With six weeks of the 2016 NFL season now in the books, NFL.com's Dan Hanzus put together a piece that asks the questions "what's the same" and "what's changed" around the league this season.
Hanzus opined the Vikings into the latter category, saying their success throughout the first part of the season wasn't anticipated when they lost their starting quarterback in Teddy Bridgewater during the preseason. Hanzus wrote:
*The Vikings rule the world. What are we witnessing right now? First Teddy Bridgewater went down. Then Adrian Peterson. And the Vikings keep getting stronger. They're the only undefeated team left, they have the best defense in football and they're playing in a brand new stadium that's the envy of the rest of the league. It feels like the Vikings took the best shot the football gods could deliver and kept charging. *
Hanzus emphasized that it's early in the season and too soon to predict how everything will shake out. He added, however:
But it feels like something special is in the air.
Coller: Captain Munnerlyn is Vikings most underrated defensive player
The Vikings defense has turned plenty of heads across the league thus far, as Minnesota stands at 5-0 and the NFL's only undefeated team. Matthew Coller of 1500 ESPN said Captain Munnerlyn is the most underrated defensive player on the Vikings roster.
The 28-year-old corner has spent the last three seasons in [Head Coach] Mike Zimmer's defense and has improved each year. Part of that equation is the team's extremely effective pass rush. Minnesota corners are not often required to stay on their man past 2.5 seconds. But Munnerlyn is an important piece of the Vikings becoming the league's best defense, as nickel has become Minnesota's (and most of the NFL's) base defense.
Coller said that Munnerlyn has played three-fourths of Minnesota's defensive snaps, and his value has increased when facing spread offenses and three-receiver sets, such as the Giants. Coller offered looks at film throughout the article to demonstrate Munnerlyn's performance.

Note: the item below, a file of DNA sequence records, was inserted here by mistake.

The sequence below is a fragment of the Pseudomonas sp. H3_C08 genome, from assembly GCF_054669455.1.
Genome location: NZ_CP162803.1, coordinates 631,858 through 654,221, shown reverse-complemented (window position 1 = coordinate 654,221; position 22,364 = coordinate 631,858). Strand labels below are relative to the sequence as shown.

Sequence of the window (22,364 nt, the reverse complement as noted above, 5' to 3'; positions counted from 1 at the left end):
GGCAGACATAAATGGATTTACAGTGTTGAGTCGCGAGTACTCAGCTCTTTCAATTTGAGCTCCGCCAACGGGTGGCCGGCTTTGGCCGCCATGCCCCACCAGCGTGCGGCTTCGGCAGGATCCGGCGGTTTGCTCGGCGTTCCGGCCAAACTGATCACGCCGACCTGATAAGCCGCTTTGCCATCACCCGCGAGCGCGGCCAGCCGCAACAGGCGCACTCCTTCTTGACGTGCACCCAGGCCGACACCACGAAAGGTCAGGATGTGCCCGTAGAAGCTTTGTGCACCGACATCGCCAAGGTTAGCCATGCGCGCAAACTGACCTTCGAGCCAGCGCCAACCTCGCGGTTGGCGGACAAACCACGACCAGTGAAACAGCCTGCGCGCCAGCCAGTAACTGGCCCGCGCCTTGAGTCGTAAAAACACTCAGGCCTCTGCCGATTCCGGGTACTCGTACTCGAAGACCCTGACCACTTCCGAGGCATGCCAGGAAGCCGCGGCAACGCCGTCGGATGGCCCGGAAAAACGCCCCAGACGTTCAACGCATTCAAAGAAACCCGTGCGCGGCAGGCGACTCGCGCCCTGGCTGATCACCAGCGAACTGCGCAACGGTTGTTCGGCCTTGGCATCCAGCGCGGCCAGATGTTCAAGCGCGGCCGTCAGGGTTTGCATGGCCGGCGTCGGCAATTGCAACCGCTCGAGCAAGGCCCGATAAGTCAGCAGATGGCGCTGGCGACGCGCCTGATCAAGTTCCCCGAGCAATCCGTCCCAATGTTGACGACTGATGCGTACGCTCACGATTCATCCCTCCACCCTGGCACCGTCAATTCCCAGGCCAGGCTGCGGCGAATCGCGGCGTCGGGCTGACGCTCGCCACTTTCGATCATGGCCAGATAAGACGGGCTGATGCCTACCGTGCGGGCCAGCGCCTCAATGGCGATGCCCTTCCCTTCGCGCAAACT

Since Munnerlyn is a smaller-bodied player, Coller said his tenacity is one of his biggest assets.
He is a strong tackler, who wide receivers have a difficult time blocking […]. Against Carolina, Kelvin Benjamin was set up to block Munnerlyn on a screen and could not eliminate the corner from the play. That's 6-foot-5, 230 [pounds] vs. 5-foot-9, 195.
Coller also pointed out that Pro Football Focus rated Munnerlyn ninth among cornerbacks against the run.
His ability to face receivers man-to-man and shut down the run opens up Zimmer to use his safeties and linebackers' versatility rather than requiring them to help with the slot receiver.
Xavier Rhodes uses bye week to give back
The Vikings bye week offered players five days off, a one-time commodity during the NFL season. Many planned visits home or to their college stomping grounds, including cornerback Xavier Rhodes. Rhodes returned to Tallahassee to see his alma mater, Florida State, take on Wake Forest.
Orlando Sentinel reporter Safid Deen caught up with Rhodes during his time in Florida.
"It takes me back to memory lane when I was here," Rhodes told Deen. "Being on this field, playing with my guys, doing the same thing these guys are doing: trying to get a win."
Deen said Rhodes' biggest contribution, however, is an off-field partnership with Kids1stFund. The foundation was built by Florida State coach Jimbo Fisher as a way to fund research for Fanconi Anemia, a rare blood disorder that affects one of Fisher's sons, Ethan.
Considering the University of Minnesota, the main FA research center in the United States, is just miles away from where the Vikings play in U.S. Bank Stadium, the move made perfect sense for Rhodes.
"It's always good to give back, to help out," Rhodes told Deen. "I felt the need, and I wanted to help so I called [Fisher], talked to him, and we went from there."